Three years after her death in 2017, Norma McCorvey, the plaintiff in the landmark abortion-rights case Roe vs. Wade, is still making headlines. This time it's for her self-described "deathbed confession" in the new documentary "AKA Jane Roe," in which McCorvey, who famously came out against abortion in 1995, says she was paid to do so by antiabortion groups, including Operation Rescue.
"It was all an act. I did it well too. I am a good actress," McCorvey says in the film. She also clearly states her support for reproductive rights: "If a young woman wants to have an abortion, that’s no skin off my ass. That’s why they call it choice."
"AKA Jane Roe," directed by Nick Sweeney, premieres Friday night on FX, and will be available on Hulu starting on Saturday. Here is a timeline of key events in McCorvey's life, including archival coverage from The Times:
1947: Norma McCorvey is born in Simmesport, La.
Born to an Army private and a waitress who divorced when she was 13, McCorvey recounts a troubled adolescence in both "AKA Jane Roe" and her 1994 memoir, "I Am Roe." She spent time as a runaway and in reform school before dropping out of high school at 16. At 17, according to a 1989 story in The Times, she married 24-year-old Woody McCorvey, a twice-divorced sheet-metal worker she had known only about six weeks, then moved with him to Los Angeles.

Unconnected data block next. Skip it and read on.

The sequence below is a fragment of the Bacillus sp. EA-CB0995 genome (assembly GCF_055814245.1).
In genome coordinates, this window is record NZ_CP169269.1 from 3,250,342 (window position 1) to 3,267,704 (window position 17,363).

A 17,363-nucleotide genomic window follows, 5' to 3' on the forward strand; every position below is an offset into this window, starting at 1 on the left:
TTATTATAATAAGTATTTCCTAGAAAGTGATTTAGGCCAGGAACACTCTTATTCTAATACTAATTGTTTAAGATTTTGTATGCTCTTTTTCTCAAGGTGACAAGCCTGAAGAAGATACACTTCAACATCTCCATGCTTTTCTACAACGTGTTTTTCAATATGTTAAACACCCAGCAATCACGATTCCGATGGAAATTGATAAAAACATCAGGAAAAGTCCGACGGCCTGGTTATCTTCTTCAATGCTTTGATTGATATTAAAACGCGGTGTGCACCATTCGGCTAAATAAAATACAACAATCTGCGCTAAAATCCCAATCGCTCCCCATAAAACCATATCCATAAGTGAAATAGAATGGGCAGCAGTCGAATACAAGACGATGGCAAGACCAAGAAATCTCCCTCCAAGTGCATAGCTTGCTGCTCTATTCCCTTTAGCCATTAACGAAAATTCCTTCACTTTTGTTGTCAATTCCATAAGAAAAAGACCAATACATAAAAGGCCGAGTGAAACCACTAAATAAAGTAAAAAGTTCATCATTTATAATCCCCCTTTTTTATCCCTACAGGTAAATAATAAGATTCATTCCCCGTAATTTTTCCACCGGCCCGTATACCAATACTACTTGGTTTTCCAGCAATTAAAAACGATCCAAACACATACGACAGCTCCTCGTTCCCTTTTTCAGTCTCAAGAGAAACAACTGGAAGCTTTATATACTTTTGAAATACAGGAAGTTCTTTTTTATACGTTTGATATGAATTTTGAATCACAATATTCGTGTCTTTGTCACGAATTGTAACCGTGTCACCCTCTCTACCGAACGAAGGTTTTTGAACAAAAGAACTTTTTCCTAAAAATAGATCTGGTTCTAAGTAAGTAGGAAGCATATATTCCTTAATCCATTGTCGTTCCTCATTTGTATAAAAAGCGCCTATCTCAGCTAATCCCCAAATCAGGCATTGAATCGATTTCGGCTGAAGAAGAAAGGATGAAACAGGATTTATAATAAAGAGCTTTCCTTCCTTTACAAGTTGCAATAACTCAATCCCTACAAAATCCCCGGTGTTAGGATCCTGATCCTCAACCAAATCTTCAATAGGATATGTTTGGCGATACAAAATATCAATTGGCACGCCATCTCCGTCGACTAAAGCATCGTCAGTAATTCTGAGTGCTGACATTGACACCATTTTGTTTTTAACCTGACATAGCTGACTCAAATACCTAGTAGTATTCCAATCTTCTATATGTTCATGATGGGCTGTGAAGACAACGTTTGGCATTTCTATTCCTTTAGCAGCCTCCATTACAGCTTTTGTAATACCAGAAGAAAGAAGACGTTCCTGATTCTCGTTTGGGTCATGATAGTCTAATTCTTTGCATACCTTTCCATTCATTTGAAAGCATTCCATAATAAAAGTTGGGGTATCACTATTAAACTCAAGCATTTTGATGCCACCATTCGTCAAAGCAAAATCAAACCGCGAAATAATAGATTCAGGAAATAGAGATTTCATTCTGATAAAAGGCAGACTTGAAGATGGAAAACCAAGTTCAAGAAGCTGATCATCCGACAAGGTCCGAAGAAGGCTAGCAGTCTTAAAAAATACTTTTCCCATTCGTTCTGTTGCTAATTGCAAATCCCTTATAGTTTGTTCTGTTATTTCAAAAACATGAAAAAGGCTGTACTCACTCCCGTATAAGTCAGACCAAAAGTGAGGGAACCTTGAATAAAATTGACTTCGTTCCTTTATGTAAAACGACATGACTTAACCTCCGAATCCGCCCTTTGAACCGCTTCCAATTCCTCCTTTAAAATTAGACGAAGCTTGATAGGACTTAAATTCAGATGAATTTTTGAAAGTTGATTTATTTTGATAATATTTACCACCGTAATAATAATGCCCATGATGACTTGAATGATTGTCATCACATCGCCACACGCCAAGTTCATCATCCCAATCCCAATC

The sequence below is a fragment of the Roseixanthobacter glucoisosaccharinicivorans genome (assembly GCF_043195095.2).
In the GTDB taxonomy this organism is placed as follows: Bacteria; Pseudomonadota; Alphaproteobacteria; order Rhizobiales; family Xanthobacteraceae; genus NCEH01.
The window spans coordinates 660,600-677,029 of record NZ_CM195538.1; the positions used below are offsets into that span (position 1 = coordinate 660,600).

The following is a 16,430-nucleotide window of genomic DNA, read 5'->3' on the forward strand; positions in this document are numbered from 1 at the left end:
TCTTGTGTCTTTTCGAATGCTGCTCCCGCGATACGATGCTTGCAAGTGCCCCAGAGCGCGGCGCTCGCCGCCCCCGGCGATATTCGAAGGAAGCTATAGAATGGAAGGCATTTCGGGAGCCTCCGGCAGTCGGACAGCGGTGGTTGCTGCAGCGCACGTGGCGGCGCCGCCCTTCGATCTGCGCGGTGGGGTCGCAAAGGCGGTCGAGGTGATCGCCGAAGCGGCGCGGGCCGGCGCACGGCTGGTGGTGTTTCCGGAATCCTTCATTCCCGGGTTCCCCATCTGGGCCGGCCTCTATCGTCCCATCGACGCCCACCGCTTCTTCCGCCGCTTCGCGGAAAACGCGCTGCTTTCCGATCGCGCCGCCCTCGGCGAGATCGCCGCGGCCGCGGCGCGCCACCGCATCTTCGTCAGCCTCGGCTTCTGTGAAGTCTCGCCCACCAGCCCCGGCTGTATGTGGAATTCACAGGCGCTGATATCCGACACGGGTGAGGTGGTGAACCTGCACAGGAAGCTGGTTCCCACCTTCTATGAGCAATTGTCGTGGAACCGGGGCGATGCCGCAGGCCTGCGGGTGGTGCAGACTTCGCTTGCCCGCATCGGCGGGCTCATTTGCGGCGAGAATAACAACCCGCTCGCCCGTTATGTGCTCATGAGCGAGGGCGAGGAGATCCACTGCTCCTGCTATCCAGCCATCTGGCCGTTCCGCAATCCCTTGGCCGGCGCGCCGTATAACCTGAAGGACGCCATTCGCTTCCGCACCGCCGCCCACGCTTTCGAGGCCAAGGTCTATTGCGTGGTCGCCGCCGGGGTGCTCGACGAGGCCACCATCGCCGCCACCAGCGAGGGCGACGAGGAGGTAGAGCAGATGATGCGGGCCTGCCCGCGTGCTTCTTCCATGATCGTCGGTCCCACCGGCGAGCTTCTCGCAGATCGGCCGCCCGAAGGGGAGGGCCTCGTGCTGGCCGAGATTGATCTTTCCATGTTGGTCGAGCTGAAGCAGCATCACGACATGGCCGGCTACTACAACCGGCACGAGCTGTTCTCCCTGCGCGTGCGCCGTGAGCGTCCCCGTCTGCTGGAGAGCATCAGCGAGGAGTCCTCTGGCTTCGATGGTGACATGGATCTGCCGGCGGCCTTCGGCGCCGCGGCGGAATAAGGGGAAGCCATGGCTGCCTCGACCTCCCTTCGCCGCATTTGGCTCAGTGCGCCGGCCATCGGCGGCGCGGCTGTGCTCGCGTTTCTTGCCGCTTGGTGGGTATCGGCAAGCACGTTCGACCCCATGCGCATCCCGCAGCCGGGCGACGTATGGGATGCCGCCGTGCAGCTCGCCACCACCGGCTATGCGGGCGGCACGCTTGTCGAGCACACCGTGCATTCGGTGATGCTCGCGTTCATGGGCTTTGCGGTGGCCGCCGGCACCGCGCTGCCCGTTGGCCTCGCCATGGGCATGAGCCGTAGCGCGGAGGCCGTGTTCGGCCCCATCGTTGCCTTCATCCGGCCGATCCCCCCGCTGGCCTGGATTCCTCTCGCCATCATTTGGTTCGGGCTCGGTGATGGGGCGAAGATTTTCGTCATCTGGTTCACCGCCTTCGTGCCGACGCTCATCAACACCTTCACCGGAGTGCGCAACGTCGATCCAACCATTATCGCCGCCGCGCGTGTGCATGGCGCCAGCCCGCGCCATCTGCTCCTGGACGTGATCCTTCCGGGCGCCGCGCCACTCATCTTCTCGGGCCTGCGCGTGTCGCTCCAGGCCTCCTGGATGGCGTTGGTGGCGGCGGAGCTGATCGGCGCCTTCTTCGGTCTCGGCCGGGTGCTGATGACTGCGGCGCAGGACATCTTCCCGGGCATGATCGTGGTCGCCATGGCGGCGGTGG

She gave birth to her first child, who was raised by McCorvey's mother, in 1965, and her second child, placed for adoption, in 1967.
1970: McCorvey, pregnant for third time, joins legal challenge
More than two months pregnant and working as a ticket seller for a carnival freak show, McCorvey meets attorneys Sarah Weddington and Linda Coffee, then preparing to contest Texas' highly restrictive law regarding abortion.
"The lawyers were looking for a plaintiff who wanted to terminate her pregnancy," The Times wrote in McCorvey's 2017 obituary. "McCorvey signed the suit that contested the law, on the grounds that it violated the 9th Amendment to the Constitution, which guarantees the right to free choice and privacy. She used the alias 'Jane Roe' to avoid public scrutiny."
Before the case reached the U.S. Supreme Court, McCorvey gave birth to the child, which she placed for adoption. She never had an abortion.
Jan. 22, 1973: Roe vs. Wade ruling
In a 7-2 decision, the Supreme Court rules that women have a constitutional right to an abortion. The Times' banner headline reads, "ABORTION RULING: MOTHER KNOWS BEST."
1973-1984: McCorvey reveals she is "Jane Roe"
According to a 2013 investigative profile in Vanity Fair, McCorvey's identity as Roe was revealed by the Nashville-based Baptist Press and the Associated Press immediately following the Supreme Court's 1973 decision, though it did not become more widely known until the early 1980s.